"Speaking Sustainably" Lecture Series
South Florida is host to some of the richest natural resources in the world. The balance of human and natural systems in our growing urban community is central to political, cultural, and academic dialogues regarding the environment.
Hosted by FIU’s School of Environment, Arts and Society (SEAS) and the Deering Estate at Cutler, “Speaking Sustainably” is a lecture series offered free to the public to engage the community with critical environmental issues of the twenty-first century and to inspire action. Lectures are held in the Visitor Center Auditorium and are free and open to the public.
Visitor Center Auditorim
FREE & open to the public.
Wednesday, October 23, 2013
Natural Climate Variability: Contextualizing Persistent Drought
Presenter: Dr. Robert Burgman, Assistant Professor, FIU Department of Earth and Environmnet
The persistent drought conditions of the 2010- 2013 Southern United States drought have cost states billions in agricultural, livestock, and wildfire losses. Dr. Robert Burgman will discuss this extreme and persistent drought in the context of natural climate variability on inter-annaul to multi-decadal timescales.
Wednesday, January 22, 2014
Urban Environments: A Bird's-eye View
Presenter: Dr. John Withey, Assistant Professor, FIU Department of Biological Sciences
Balancing land-use change, climate change, and invasive species, South Florida is an ideal microcosm for urban ecologists to study the relationship between society and the environment. Dr. John Withey’s research focuses on how native and non-native birds respond to habitat and land use changes and each other. Dr. Withey will discuss the ecological value parks and reserves provide the avian residents and visitors, and how better design can create urban environments that benefit both human and natural systems.
Wednesday, February 26, 2014
Global Climate Change and Tropical Forests: Adapt, Migrate, or Die
Presenter: Dr. Kenneth Feeley, Assistant Professor, FIU Department of Biological Sciences
In the face of ongoing climate change, species are faced with limited options to avoid habitat loss or extinction: adapt, migrate, or die. Ken Feeley’s research focuses on tropical forests which harbor the majority of the Earth’s species and are facing especially rapid rates of climate change. Dr. Feeley will discuss why migration may be the only option for many of these tropical tree species, the inevitable realities of climate change and deforestation, and how as a society we can make better decisions to salvage and protect what is left.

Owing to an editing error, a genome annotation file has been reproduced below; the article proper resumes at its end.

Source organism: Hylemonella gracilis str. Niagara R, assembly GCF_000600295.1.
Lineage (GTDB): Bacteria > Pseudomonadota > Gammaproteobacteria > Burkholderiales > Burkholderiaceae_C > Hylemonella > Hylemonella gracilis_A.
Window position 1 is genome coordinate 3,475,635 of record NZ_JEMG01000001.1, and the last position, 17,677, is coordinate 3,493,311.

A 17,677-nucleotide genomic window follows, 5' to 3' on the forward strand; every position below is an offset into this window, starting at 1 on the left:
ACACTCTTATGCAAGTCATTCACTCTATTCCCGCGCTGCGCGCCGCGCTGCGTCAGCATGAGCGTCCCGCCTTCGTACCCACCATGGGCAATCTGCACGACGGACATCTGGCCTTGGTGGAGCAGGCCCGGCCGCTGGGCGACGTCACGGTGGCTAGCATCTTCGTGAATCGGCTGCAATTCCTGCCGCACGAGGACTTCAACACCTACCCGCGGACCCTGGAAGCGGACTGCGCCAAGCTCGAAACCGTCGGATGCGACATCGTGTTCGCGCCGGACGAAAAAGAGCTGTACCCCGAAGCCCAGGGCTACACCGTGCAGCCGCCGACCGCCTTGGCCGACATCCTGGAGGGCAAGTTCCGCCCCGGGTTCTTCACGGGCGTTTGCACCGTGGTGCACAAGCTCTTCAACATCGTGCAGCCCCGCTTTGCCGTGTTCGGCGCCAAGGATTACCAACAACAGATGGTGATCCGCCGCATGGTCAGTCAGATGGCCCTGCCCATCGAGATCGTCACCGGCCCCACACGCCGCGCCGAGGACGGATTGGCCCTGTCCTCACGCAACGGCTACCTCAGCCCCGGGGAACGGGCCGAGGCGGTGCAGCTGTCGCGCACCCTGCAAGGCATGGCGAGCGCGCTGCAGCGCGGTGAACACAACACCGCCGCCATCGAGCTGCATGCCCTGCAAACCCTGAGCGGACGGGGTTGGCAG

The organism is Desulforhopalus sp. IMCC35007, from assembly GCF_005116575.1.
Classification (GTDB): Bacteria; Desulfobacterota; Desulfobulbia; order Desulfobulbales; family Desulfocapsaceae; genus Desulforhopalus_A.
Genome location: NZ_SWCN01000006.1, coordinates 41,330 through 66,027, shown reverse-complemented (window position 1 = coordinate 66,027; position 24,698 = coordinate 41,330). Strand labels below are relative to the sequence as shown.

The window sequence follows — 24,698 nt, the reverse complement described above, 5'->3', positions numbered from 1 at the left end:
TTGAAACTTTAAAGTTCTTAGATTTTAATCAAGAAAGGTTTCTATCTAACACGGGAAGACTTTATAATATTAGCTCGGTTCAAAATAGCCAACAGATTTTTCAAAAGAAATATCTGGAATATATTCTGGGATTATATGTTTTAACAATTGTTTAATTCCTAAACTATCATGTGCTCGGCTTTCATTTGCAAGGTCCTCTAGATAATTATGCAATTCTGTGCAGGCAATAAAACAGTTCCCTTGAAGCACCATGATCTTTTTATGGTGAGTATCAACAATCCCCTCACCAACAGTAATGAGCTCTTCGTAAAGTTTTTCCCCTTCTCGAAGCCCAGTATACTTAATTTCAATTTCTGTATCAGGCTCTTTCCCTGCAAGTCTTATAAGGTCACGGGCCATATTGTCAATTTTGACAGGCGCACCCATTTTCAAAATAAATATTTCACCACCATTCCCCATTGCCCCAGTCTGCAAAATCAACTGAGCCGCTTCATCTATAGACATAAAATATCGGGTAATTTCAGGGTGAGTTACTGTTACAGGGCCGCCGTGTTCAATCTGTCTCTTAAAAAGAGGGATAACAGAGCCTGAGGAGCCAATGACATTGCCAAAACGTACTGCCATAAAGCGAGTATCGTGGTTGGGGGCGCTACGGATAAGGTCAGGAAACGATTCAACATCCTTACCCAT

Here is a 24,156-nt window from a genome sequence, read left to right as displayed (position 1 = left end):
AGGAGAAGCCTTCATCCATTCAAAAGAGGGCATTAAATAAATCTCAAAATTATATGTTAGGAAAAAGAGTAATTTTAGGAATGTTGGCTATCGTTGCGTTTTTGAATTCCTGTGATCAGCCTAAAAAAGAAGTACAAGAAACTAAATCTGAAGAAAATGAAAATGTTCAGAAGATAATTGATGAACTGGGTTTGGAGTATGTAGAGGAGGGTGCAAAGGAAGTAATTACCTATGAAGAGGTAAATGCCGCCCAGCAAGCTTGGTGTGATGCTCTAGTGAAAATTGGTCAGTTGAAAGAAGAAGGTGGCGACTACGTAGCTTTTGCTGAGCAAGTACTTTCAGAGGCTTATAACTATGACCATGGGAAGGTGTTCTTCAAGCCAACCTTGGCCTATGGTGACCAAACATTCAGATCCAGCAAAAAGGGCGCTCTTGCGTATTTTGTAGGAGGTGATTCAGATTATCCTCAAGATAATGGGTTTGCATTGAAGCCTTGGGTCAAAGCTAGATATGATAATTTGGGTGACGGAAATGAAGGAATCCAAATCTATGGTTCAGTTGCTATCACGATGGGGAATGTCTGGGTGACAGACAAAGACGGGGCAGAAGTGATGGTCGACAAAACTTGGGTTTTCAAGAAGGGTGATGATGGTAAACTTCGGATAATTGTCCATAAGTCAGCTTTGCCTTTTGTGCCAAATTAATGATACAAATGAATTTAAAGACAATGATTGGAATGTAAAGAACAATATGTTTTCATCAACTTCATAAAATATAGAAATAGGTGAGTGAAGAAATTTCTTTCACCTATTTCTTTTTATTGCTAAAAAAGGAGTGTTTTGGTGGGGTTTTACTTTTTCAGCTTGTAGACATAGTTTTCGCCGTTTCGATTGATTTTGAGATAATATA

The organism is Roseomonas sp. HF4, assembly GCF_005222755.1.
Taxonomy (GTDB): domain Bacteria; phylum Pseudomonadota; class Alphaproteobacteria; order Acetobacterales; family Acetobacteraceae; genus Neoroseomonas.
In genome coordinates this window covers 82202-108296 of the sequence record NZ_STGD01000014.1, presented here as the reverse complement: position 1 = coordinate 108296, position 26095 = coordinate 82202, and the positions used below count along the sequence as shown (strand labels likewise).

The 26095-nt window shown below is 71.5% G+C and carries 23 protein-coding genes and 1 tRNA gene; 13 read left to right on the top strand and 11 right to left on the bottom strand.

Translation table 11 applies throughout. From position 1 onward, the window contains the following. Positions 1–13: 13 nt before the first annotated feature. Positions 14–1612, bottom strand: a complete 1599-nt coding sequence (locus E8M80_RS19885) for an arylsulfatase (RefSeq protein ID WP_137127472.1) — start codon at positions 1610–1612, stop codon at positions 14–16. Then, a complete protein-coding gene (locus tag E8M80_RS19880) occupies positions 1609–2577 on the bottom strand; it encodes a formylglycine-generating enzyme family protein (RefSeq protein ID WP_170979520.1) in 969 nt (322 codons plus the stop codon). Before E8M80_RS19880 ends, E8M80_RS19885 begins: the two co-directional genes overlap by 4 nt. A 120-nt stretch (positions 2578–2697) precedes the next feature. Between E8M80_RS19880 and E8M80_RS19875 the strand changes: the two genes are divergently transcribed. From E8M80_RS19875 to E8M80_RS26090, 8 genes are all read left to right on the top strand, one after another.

Wednesday, March 19, 2014
Macroalgae: Hidden Colors of the Sea
Presenter: Dr. Ligia Collado-Vides, Lecturer-Researcher, FIU Department of Biological Sciences
Our coastal systems are changing in various ways and responding to disparate stressors and contexts. Dr. Ligia Collado-Vides’s present research focuses on understanding the shift of coral and seagrass dominated communities into macroalgae dominated communities as a result of changes at global and local scales. Dr. Collado-Vides, a marine botanist, will discuss the link between research results and applications in marine conservation, and her lab’s partnership with the Tropical Botanic Artists to present a unique bio-art exhibit which blends science and art to engage and inspire the community.
Wednesday, April 23, 2014
Restoring the River of Grass
Presenter: Tabetha Cale, Ph.D.
Everglades Policy Associate, Audubon Florida
The Everglades, the largest remaining subtropical wilderness in the continental U.S., has been drastically altered by human activity. Restoring the Greater Everglades Ecosystem is vital to managing flood control, water supply, and ecosystem health in South Florida. Dr. Cale will discuss the impact of human-induced changes and the current projects to reverse those changes and improve the ecosystem.
Wednesday, May 28, 2014
Striking a Balance: The Future of Coral Reef Ecosystems
Presenter: Dr. Deron Burkepile, Assistant Professor, FIU Department of Biological Sciences
Deron Burkepile’s research focuses on how widespread changes in human systems endanger the integrity of ecosystems world-wide, particularly coral reefs. Dr. Burkepile will discuss the current status of coral reefs as well as how alterations in human communities and activities trigger a ripple effect which has the potential to alter the productivity and balance of these marine ecosystems.